At least 12 women have died and 60 remain in hospital in India's central Chhattisgarh state after botched sterilisation surgery at a government-run mobile health clinic.
More than 80 women had been paid 1,400 rupees (£14) to undergo the tubectomy operation in the Bilaspur district, as part of a state-wide initiative to curb population growth in the country.
A team of doctors from Delhi are being flown to the state to help out with the emergency, the Associated Press has reported. The victims all came from poor families, who have reportedly been promised compensation of around 402,600 rupees (£4,140) each.
The Chhattisgarh government has ordered an inquiry into the deaths. According to the Hindustan Times, the state has denied any responsibility for the deaths, but some have suggested medics were under pressure from authorities to perform the procedures in too little time.
According to Engender Health, around 180 million women worldwide have undergone the sterilisation process to protect themselves from unwanted pregnancies. The procedure works by sealing the fallopian tubes that carry eggs from the ovaries to the womb, using clips, clamps or by cutting or tying the tubes to stop the egg and sperm meeting.
It requires anaesthetic and is relatively straightforward, but can pose a risk of damage to other organs or infection if not carried out properly.
Countries with the highest rates of female sterilisation
Authorities in India have been promoting contraception for several decades, to convince families in the world's second-largest country to have smaller families. By 2030, India is set to overtake China as the world's most populous country. It currently has a population of 1.27 billion.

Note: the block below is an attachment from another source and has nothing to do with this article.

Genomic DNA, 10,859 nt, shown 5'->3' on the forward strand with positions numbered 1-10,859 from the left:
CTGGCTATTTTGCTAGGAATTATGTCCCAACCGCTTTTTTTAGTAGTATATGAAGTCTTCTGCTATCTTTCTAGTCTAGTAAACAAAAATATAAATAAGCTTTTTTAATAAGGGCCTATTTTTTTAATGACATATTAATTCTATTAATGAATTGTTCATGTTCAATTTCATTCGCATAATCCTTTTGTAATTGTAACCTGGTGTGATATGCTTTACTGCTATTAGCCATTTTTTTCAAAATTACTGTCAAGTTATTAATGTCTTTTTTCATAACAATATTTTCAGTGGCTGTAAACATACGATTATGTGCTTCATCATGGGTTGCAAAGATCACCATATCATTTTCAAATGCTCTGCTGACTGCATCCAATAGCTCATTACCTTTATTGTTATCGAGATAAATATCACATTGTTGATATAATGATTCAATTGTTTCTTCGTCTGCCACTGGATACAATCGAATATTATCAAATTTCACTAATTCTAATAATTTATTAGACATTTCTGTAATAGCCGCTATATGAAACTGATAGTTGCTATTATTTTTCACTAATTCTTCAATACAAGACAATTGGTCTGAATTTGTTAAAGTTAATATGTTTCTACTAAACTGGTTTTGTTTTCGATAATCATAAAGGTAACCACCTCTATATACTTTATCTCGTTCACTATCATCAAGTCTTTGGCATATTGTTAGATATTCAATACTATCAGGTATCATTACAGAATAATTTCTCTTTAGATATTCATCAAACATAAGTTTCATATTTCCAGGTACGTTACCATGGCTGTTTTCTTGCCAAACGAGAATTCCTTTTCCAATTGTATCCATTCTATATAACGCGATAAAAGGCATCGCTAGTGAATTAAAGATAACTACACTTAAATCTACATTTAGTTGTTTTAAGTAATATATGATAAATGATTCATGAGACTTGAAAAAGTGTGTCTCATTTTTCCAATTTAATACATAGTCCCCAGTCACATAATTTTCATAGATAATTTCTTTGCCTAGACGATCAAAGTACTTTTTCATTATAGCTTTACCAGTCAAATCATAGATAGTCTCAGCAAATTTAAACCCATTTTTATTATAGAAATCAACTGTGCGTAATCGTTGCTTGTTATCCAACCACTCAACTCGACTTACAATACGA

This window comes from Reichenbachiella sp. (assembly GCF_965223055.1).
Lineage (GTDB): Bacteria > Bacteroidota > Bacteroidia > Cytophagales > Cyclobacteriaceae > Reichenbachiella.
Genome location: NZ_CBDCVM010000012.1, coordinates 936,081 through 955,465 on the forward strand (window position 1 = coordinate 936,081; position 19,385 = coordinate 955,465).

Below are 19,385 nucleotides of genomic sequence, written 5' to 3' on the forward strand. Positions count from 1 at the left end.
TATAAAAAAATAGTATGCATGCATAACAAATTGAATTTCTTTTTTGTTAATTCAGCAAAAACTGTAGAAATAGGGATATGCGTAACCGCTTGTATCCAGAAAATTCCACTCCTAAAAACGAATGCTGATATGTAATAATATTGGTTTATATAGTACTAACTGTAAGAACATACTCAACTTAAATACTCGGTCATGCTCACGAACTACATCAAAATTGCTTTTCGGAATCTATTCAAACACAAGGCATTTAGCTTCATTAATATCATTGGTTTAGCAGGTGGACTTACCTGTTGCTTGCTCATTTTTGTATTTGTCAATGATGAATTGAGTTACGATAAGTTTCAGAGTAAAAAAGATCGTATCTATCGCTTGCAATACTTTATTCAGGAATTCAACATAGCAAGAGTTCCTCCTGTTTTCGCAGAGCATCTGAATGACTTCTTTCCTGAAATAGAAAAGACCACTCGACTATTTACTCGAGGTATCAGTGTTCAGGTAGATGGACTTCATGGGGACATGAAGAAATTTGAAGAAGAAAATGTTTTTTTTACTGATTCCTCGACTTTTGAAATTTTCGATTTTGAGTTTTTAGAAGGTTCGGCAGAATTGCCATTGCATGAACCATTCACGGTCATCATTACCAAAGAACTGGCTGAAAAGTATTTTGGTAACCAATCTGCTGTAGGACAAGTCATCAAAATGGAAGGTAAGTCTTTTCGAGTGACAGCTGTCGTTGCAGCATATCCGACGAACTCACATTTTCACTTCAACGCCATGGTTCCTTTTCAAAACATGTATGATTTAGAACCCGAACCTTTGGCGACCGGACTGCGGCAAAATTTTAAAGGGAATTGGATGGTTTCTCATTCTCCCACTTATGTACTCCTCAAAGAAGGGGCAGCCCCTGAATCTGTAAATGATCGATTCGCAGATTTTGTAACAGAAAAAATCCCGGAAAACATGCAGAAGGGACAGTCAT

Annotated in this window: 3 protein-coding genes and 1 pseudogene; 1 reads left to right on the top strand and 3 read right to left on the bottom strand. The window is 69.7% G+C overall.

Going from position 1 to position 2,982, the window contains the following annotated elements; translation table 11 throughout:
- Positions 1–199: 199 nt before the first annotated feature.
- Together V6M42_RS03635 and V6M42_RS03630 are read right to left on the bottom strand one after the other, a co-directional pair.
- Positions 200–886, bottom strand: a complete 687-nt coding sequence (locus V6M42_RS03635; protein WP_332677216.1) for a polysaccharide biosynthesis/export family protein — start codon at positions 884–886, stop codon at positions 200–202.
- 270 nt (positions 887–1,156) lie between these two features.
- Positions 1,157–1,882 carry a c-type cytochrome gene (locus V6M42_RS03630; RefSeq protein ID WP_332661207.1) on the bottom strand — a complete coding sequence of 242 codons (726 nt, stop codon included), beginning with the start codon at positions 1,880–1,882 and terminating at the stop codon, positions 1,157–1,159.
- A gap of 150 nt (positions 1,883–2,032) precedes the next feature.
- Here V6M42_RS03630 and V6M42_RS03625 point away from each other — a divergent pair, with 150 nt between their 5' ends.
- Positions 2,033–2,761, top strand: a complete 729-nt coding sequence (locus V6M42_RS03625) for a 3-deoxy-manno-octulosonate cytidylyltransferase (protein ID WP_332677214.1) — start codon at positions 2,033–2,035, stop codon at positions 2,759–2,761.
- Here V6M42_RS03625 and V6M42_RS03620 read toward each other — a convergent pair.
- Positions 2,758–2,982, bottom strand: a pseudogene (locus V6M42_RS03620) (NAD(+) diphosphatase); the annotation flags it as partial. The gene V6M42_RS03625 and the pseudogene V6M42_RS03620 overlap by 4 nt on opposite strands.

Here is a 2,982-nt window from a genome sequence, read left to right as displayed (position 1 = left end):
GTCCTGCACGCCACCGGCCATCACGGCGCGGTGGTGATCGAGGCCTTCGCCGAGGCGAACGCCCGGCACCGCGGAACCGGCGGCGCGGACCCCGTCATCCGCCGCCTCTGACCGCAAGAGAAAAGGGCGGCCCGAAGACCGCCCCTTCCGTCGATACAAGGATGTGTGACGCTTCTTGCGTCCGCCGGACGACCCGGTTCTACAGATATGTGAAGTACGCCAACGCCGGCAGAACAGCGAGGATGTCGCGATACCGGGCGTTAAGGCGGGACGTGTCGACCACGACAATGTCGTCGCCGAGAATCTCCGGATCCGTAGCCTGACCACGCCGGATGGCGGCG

Poor women are the target for state sterilisation schemes and 37% of women of reproductive age in India are sterilised, according to United Nations data from 2011. In 2011 to 2012, the government estimated that 4.6 million women had undergone a tubectomy.
The prevalence of female sterilisation in Brazil is among the highest in the world. In 1996, when sterilisation became legal for men and women, it was the most widely used method of contraception, undertaken by around 40% of women.
Prevalence of the procedure has grown between the populous northeast region of Brazil and among poor communities. Before the procedure became legal, doctors were reported to have performed the sterilisation process on female patients after they had undergone a caesarean section surgery.
In China, more than 25% of women of reproductive age have undergone the procedure, according to UN statistics. In 1978, the possibility of a baby boom that the country could not handle led to Chinese authorities to initiate the one-child policy, placing great emphasis on family planning.
Amnesty International has raised concerns that illegal practices of compulsory sterilisation have taken place for women who have already had their one child, to meet state family planning targets.
Sterilisation is the most common form of contraception in the United States when female and male usage is combined. Approximately 23% of women of reproductive age have undergone the procedure, according to the UN.
According to the Centers for Disease Control and Prevention, 16.7% of women ages 15 to 44 used female sterilisation as a contraceptive method from 2006 to 2008.
Sterilisation is more popular among men in the United Kingdom than women, with over 20% of men having undergone a vasectomy in 2011, the UN reported. In comparison, under 10% of women have had a tubectomy.
The choice of sterilisation for contraceptive purposes became available in Britain in the 1970s. According to the charity FPA, over 18,000 female sterilisations and over 28,000 vasectomies were performed in NHS hospitals or clinics in 2005.